Neutrality: adapting to new threats

Every policy, no matter how dearly cherished, benefits from renewal and occasional interrogation

Members of the Defence Forces pass the GPO during the ceremony commemorating the 100th Anniversary of the Easter Rising 1916 on Dublin’s O’Connell Street in 2016.Photograph: Alan Betson

Members of the Defence Forces pass the GPO during the ceremony commemorating the 100th Anniversary of the Easter Rising 1916 on Dublin’s O’Connell Street in 2016.Photograph: Alan Betson

 

Ireland is justly proud of its military neutrality. It is a principle that enhances our ability to pursue key foreign policy goals and amplifies our voice on issues we care about, including human rights, international development and disarmament. But every policy, no matter how dearly cherished, benefits from renewal and occasional interrogation.

The latest bout of reflection has been prompted by a European Union scheme to increase defence coordination among member states. Known as Permanent Structured Cooperation (Pesco), the initiative will allow for a multi-billion euro weapons fund, shared financing for battlegroups and a coalition of the willing to conduct more missions abroad. Ireland has signed up for five of 17 Pesco projects, including those related to training and maritime surveillance. The move has drawn criticism from the neutrality lobby, however, who see Pesco as the prelude to common defence, which would entail a mutual defence pact along the lines of Nato’s article 5.

Those concerns will hardly have been allayed by a recent policy paper from Fine Gael’s MEPs, who call for a “redefinition” of neutrality and greater Irish engagement in the emerging European Defence Union.

Neutrality has always been a contested, slippery term. What to some has always meant simply military non-alignment is to others an expression of Ireland’s world view – one that implies pacifism, a rejection of great-power competition and opposition to neo-imperialist adventures.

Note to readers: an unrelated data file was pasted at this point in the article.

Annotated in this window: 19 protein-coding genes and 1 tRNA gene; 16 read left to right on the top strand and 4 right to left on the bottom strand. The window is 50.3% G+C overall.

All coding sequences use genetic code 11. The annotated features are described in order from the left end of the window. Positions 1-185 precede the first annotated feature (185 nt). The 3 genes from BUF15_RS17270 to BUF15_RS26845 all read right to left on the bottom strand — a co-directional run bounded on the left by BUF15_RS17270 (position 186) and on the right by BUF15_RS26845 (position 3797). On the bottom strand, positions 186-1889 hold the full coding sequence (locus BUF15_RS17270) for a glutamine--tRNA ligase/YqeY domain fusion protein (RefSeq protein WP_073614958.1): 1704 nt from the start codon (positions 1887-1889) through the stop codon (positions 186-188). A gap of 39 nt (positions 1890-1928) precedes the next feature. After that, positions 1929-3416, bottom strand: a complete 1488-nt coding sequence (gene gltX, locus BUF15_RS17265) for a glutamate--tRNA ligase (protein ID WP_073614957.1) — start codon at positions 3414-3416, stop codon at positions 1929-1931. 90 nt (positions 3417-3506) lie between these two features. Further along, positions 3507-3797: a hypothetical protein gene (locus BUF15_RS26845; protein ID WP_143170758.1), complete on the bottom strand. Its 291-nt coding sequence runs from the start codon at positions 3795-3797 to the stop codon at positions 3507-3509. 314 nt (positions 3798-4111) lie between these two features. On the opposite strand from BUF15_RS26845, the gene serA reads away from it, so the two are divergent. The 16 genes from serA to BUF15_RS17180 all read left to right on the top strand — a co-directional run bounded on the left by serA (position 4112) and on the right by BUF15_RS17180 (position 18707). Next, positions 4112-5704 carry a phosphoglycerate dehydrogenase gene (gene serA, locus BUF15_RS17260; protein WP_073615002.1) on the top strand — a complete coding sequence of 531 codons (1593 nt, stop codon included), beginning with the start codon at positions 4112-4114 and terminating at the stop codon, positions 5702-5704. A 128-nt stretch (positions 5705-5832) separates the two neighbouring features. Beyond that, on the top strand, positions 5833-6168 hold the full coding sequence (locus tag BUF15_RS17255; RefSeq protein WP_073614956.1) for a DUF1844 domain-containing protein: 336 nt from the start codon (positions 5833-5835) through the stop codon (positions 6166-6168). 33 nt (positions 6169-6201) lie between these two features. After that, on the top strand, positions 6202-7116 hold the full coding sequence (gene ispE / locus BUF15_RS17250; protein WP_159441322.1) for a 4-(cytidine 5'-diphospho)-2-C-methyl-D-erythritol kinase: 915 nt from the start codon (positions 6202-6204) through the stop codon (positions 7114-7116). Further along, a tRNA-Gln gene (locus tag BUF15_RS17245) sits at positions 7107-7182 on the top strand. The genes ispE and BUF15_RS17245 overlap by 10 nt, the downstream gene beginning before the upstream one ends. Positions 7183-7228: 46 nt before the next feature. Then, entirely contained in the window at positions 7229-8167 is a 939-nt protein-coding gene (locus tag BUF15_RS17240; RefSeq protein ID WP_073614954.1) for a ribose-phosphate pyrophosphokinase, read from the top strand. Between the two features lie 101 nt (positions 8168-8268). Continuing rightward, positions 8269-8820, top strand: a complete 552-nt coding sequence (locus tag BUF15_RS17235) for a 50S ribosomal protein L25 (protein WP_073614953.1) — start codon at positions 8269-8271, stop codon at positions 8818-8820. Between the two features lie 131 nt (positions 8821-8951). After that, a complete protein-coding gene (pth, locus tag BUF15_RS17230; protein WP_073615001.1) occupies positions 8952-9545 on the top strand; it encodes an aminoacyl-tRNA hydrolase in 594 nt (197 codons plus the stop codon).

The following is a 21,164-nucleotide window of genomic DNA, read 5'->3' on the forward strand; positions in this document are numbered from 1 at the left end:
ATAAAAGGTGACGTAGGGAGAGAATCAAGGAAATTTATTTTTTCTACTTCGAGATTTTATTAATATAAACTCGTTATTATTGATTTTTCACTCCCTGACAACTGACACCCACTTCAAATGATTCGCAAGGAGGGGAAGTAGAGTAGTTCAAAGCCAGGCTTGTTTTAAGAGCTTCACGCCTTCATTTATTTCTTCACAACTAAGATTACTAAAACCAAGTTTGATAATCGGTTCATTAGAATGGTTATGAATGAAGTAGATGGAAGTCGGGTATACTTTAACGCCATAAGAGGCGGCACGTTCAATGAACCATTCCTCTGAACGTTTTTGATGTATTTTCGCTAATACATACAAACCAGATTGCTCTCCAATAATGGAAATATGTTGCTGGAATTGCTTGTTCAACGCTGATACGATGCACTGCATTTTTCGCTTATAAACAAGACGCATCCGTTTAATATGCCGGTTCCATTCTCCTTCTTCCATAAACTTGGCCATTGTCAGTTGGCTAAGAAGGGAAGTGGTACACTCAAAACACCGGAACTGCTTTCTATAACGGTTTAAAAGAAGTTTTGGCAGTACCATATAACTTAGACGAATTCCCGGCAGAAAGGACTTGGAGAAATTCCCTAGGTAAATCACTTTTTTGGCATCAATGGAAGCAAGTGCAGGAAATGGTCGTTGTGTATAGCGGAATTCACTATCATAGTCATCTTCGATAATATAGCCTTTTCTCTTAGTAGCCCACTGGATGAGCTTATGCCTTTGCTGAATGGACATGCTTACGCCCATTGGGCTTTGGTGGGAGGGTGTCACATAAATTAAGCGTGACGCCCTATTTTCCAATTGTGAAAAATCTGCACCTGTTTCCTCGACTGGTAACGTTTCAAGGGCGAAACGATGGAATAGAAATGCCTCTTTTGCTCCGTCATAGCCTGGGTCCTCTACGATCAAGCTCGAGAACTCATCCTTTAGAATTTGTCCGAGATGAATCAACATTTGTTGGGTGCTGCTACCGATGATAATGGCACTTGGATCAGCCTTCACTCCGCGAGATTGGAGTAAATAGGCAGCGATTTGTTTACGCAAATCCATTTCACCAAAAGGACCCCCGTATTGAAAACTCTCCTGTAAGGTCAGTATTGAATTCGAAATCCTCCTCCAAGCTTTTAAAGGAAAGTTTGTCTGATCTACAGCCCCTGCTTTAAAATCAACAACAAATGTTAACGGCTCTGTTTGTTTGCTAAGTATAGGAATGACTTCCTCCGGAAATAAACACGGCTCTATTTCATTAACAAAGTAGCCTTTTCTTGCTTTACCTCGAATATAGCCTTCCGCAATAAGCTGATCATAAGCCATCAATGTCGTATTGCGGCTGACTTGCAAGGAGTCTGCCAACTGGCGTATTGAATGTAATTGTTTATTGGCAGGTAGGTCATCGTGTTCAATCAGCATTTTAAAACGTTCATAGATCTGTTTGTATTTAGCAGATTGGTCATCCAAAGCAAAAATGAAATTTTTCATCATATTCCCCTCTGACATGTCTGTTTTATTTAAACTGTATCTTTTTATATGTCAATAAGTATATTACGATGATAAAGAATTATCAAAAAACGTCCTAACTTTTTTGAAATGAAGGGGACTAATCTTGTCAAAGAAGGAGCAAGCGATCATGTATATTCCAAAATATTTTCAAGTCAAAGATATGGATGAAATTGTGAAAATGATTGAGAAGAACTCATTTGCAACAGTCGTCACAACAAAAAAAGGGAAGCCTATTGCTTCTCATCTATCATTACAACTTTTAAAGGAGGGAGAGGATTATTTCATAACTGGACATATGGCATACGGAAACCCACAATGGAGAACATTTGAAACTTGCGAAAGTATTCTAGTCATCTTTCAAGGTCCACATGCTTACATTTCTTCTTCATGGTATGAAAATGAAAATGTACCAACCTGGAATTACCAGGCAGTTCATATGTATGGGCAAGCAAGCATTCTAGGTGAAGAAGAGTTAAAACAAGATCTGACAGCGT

But the discussion must concern practice as well as principle. The security landscape today is unrecognisable from that of the postwar years. Global terrorism and hybrid warfare, including disinformation campaigns and cyber-attacks, are transnational threats that pose new questions for every country, Ireland included. In that context, the Fine Gael document makes useful recommendations. It suggests the creation of a central intelligence unit to centralise information gathered by An Garda Síochána and the Defence Forces, and a National Security Council that would assess and report on security threats. Other ideas, such as a remark by MEP Brian Hayes that Ireland should consider joining an EU Defence Union if it ever arises, will be far more controversial.

Those who fear Pesco will threaten Irish policy should be reassured, however, that the red linesremain intact. While it’s true that some of Pesco’s champions see it as a stepping stone to common defence, that’s far from inevitable. Pesco itself is far from a European army, and it does not alter the fact that the deployment of Irish troops is subject to the triple-lock – a government decision, Dáil endorsement and UN authorisation. In any case, common defence would require treaty change and, for Ireland, a referendum. It will only happen if the Irish people approve.

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